I see someone’s been reading the May 2003 issue of Bicycling.

I’ve given them a brief mention previously on the blog, but somehow I keep coming back to Cheap Girls, hoping to find glowing testimonials to them on punk music blogs or local Michigan papers (Metro Times gave it a shot, and so once again, they’re gold stars in my book).  Most press about the band goes back to the 90s for its reference points, looking at Superdrag, Dinosaur Jr, or the Gin Blossoms.  Even given how much I hate comparing bands to other bands, I’ve got to offer this:  Cheap Girls are younger brothers  of Big Star. No, that’s not hyperbolic.  Yes, they are that good.

What made that comparison for me was not either of their full lengths,  2008’s Find Me a Drink Home or last year’s My Roaring 20’s, but a radio session that bassist/singer Ian Grahm and guitarist Adam Aynor recorded on the Philadelphia radio station, WKDU near the end of last year.  Stripped of the thick,  hardcover production of their studio recordings, the band reveal how poetic, sad and poignant a genre as maligned as pop punk can be.

Grahm’s voice fills up these versions, and it does so to wonderful effect.  He has one of those voices that probably couldn’t hold a note for more than five seconds, and so every line he sings feels abrupt and hurried.  That perfectly matches the restive tone of these songs.

There are choice lines in all five of the songs the band recorded in these sessions.  “Stop Now” begins, “The kids get drunk. The kids get sad.  They start telling stories that they didn’t even know they had.”  There’s just a little pause before  Grahm returns with “But I always leave early, so this is just what I hear.”   The song set’s up a perfectly believable and honest scene, which is great, but the way the narrator immediately subverts his own description of teenage angst is almost literary.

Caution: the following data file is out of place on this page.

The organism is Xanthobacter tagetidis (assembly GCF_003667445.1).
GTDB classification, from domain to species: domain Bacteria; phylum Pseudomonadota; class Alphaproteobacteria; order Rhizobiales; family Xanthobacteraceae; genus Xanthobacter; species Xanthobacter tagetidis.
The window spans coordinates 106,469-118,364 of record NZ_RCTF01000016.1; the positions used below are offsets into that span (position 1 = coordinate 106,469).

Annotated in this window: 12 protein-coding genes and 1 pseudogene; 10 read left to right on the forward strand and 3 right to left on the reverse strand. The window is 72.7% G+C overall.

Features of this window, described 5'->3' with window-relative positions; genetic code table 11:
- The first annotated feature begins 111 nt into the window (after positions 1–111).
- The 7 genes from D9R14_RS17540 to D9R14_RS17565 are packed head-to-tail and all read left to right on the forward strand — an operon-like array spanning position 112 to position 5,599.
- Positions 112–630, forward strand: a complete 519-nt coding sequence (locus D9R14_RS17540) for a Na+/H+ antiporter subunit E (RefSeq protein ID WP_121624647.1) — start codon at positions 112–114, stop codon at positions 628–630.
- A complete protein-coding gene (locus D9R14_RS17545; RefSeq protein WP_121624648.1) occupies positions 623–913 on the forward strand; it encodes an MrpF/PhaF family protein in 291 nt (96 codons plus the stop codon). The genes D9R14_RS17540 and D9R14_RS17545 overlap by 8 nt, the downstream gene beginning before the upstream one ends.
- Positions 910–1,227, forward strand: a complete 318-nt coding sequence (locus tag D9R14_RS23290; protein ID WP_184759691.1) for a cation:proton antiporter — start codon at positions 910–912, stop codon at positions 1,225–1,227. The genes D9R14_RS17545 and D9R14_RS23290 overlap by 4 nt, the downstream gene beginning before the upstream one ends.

“Hey Hey, I’m Worn Out” ‘s titular chorus has the kind of gallows humor that is almost impossible to have when you’re stuck in the middle of a rut, the kind that you can usually only appreciate when you’re out the other end.  But then again, Cheap Girls don’t just specialize in clever lines.  Instead every song feel genuine as it pushes and pulls through feelings both worn out and skyward.”Fort Lauderdale” chronicles the feeling of being young in a mid-sized city, surrounded by just enough people to feel isolated, but unfortunately, not enough people to create a strong cultural base.    It’s about actors and artists who are actually waitresses and valets.  While it would be so easy to belittle people in such a situation, call them naive or pretentious, that’s not the path the song takes.  “Oh do you think you could be friends with a waitress?”  Grahm asks, knowing the labels that haunt us when we’re young and not measuring up to other people’s, or even our own definition of success.   It’s this wide-eyed, wise, and non patronizing voice which makes the Big Star comparison apt for me.   Start with the accoustic, then go to the studio.

Stop Now”  “Hey Hey, I’m Worn Out”  and “Fort Lauderdale”  are from Cheap Girls’ live radio session on WKDU which you can download here.  You can buy the bands’ album which these songs originally came from here.  The band’s myspace is here.  They’re playing Brooklyn in March.  I’m there.

and, just for comparison’s sake,

Watch The Sunrise” and “I’m In Love With a Girl” are from Big Star’s first and second album respectively (which are, at this point packged together)  #1 Record and Radio City.


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